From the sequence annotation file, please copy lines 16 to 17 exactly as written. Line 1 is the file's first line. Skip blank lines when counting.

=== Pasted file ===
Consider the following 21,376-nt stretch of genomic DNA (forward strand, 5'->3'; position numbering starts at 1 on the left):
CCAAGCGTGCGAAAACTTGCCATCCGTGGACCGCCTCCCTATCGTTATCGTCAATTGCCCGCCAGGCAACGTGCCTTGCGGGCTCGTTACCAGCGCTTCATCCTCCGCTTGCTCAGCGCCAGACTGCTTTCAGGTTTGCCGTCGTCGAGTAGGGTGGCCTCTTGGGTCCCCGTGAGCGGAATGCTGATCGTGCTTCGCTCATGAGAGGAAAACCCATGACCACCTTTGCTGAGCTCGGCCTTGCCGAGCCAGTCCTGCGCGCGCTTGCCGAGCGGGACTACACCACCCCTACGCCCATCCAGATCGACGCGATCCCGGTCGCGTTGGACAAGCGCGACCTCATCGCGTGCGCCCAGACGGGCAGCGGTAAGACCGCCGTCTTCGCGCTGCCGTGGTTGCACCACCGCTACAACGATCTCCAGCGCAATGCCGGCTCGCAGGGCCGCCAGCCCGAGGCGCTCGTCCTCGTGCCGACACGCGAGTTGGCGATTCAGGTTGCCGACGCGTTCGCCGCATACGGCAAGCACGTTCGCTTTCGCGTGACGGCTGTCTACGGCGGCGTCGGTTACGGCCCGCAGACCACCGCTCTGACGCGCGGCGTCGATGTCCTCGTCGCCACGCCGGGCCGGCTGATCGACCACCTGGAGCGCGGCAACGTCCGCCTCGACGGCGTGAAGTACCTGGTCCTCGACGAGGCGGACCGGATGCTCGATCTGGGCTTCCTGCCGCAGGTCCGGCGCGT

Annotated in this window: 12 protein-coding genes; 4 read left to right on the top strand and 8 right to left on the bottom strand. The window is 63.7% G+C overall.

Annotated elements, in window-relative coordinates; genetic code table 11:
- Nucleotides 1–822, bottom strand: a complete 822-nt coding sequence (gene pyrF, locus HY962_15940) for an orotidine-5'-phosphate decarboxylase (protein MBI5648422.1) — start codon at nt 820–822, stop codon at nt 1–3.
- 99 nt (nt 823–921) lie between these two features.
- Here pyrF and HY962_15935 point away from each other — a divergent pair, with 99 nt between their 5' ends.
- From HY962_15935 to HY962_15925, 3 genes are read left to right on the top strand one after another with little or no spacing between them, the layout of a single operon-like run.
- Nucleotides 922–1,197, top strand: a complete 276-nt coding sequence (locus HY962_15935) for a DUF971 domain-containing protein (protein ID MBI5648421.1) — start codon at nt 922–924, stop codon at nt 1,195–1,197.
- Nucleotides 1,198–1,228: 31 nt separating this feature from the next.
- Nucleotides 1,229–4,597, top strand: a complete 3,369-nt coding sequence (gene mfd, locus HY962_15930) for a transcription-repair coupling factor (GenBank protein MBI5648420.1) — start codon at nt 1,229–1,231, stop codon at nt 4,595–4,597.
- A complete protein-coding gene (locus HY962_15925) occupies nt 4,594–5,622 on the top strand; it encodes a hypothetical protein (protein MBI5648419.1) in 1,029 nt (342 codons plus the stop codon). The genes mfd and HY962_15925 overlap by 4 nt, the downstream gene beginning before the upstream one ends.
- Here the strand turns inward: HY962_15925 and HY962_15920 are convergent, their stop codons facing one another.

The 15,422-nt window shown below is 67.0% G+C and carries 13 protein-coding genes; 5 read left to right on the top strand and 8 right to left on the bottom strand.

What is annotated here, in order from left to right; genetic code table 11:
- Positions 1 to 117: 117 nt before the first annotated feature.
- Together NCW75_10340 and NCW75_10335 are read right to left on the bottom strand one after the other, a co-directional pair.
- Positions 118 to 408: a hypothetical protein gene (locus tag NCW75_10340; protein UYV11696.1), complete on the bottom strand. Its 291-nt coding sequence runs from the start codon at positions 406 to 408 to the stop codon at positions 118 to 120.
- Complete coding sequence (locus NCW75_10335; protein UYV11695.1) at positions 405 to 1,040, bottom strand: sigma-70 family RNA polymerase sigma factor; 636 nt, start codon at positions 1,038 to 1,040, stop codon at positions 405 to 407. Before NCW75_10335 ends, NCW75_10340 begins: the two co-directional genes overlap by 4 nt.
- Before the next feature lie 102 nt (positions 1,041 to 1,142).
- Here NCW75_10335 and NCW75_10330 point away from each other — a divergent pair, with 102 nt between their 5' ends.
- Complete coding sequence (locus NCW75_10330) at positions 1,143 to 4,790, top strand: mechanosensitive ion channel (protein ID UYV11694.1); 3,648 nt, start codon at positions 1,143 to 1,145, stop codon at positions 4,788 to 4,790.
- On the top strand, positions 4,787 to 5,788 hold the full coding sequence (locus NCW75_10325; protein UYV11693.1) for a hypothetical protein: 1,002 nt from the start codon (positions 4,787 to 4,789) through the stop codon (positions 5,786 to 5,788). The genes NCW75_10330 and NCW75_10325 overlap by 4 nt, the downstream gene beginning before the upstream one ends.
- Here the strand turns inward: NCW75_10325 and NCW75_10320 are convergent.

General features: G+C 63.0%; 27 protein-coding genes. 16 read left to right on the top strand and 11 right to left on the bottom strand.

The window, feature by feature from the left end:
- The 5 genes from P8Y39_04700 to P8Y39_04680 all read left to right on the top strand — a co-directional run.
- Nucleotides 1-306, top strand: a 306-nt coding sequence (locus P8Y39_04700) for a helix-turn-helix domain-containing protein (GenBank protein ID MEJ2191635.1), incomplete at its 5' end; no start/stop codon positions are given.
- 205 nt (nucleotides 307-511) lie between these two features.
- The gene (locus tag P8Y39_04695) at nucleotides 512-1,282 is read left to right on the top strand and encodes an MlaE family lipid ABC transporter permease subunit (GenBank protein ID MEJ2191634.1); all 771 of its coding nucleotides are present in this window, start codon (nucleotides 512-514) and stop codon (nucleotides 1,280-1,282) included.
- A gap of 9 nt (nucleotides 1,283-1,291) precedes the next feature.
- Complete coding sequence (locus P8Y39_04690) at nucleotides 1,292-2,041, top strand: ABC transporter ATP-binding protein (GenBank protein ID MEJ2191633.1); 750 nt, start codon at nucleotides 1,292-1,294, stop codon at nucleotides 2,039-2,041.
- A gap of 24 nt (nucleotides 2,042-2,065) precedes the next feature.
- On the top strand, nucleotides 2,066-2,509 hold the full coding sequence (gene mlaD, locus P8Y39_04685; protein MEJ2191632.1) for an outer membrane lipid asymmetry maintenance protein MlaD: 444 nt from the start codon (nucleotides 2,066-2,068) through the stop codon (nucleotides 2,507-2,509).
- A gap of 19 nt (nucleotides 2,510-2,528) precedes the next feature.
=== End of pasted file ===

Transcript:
- Positions 1 to 117: 117 nt before the first annotated feature.
- Together NCW75_10340 and NCW75_10335 are read right to left on the bottom strand one after the other, a co-directional pair.